On Friday I was convinced I’d be back to regular blogging this week and yet here I am checking in on a Tuesday. Being a blogger is kind of weird sometimes because I want to be able to write like myself but when I go to type up a blog post that recaps our weekend, I can’t seem to write and share like myself because I simply don’t feel like myself right now.

I want to write things like, “We went to Patterson Farm on Saturday and pet adorable animals and saw donkeys, chickens, goats and pigs and it was great and amazing and Chase had the best time!” And you know what? All of that would be true! But then when I read it, the words read so different from how I feel inside and remaining silent somehow feels easier.

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I really was feeling better on Friday, the best I felt since our second miscarriage, probably. But then, on the way home from picking up a RedBox movie to watch during a lazy Friday night on the couch, I noticed I had a voicemail from a local number I didn’t recognize and knew immediately it had to be my doctor. Our test results from my D&C were due back last Thursday and I had a feeling she was calling with an update.

Before my D&C, I checked a box that said our results could be released over the phone but completely forgot about that and, in the interim, I decided I really, really did not want to know the sex of the baby we lost. This was something I figured I’d be able to mention to the doctor before our test results were shared. Ryan and I actually planned to be surprised by the sex of this baby on the day of the birth and I felt that knowing the sex now would just be too hard.

Knowing our baby was a boy would make me picture a mini-Chase and, as the mother of a little boy I love with all of my heart, I felt like it would be too painful to hear we lost a boy. Knowing our baby was a girl would confirm what I felt in my heart was true… that the second baby we lost was a girl and that also felt too painful. So I didn’t want to know.

I listened to the results on my voicemail from our doctor as she shared that we lost our baby due to a chromosomal abnormality.

She went on to explain that our baby had only one X chromosome rather than the two X chromosomes normally present in a female. Our baby was a girl. Our baby had Turner Syndrome, a condition in which only 1 percent of pregnancies result in live births.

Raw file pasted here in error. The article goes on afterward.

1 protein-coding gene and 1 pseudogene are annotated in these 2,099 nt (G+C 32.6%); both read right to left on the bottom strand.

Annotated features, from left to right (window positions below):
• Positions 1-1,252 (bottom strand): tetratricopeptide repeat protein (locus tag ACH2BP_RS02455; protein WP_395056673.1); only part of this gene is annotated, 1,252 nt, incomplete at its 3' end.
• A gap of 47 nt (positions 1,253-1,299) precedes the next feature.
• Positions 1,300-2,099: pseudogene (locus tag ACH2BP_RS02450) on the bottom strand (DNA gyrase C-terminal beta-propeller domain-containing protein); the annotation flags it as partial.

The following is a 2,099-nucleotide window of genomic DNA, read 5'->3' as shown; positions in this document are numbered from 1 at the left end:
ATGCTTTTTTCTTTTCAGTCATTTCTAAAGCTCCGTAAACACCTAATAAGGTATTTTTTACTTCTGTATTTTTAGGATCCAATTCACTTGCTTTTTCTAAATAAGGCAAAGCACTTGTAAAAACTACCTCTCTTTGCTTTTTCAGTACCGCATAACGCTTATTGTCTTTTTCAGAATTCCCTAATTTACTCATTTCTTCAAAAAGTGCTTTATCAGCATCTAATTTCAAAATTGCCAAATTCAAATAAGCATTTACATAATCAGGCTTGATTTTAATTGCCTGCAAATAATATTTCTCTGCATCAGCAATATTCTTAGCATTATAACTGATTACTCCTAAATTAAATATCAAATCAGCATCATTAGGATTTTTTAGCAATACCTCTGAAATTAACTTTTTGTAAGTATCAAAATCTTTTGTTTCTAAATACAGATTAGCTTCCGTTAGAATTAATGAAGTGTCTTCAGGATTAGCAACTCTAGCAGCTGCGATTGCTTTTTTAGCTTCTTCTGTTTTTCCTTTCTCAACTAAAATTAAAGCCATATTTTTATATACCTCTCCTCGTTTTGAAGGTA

A girl.

Our baby was a girl.

I knew it.

I started crying for the baby girl I would never get to hold. I started crying because I would’ve loved that baby so, so deeply with or without Turner Syndrome. No matter what. I started crying because I realized I had been slowly hardening my heart and trying not to focus on the baby we lost and focus more on why we lost a baby and now I couldn’t do anything other than picture our girl and long to kiss her cheeks, cuddle her and get to know her.

Much of this weekend was spent in the “should bes” and the “what ifs” and the “I wish” moments of grief, loss and pain. The completely unproductive thoughts that hurt and cause tears but the thoughts that seem necessary and somehow inevitable.

So rather than share a recap of our weekend, I’m sharing what’s on my heart again today.

Friday night was difficult because I truthfully did not think the test results would indicate a chromosomal abnormality, despite the statistical averages related to miscarriage. I wasn’t hoping for one thing or another from our test results – we just wanted information – but learning more about our baby somehow made me feel closer to her and unleashed feelings I realized I was trying to prevent myself from feeling… Feelings directly related to loving, losing and longing for another baby.

I have a list of questions for our doctor when we meet in person (many of them thanks to you and your comments, recommendations and experiences) since we don’t know what caused the loss of our first baby and I’m still a ball of anxiety.

But I wanted to let you know what we know at this moment because you’ve opened up to me and shared your stories and while this is personal and private, I am not nor have I ever been ashamed of our losses. I am sad and hurting but I am not ashamed and the emails and comments I’ve received from you guys keeps me open in this space when sometimes I want to close off and remain silent.

Writing is good for me and sharing feels right when I hear back from those of you who have been here or somewhere similar before. I know no one grieves or hurts the same way and there is no right way to grieve or express pain and sadness but I’m trying my best to find words that capture my feelings even though sometimes I feel like no words ever really could.

Once again I feel pulled to say thank you for reading. Thank you for supporting me even when I feel like I’ve exhausted all of the kindness and love I could possibly expect from you guys. Thank you for allowing me to share this deeply personal loss and experience on the blog. And thank you for continuing to encourage me to do so. You guys are the very best.

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I would like to continue to make this blog a place where women can share and support each other. If you’ve experienced loss or pain and found something that helped you through a hard time – a book, a quote, a friend or family member who did something simple that really meant a lot to you – please feel free to comment below to hopefully help others who may be hurting right now or give those who may know someone who is hurting an idea for something they might be able to do to show them love and support during a hard time. Thank you for your kindness toward me and each other in this space.

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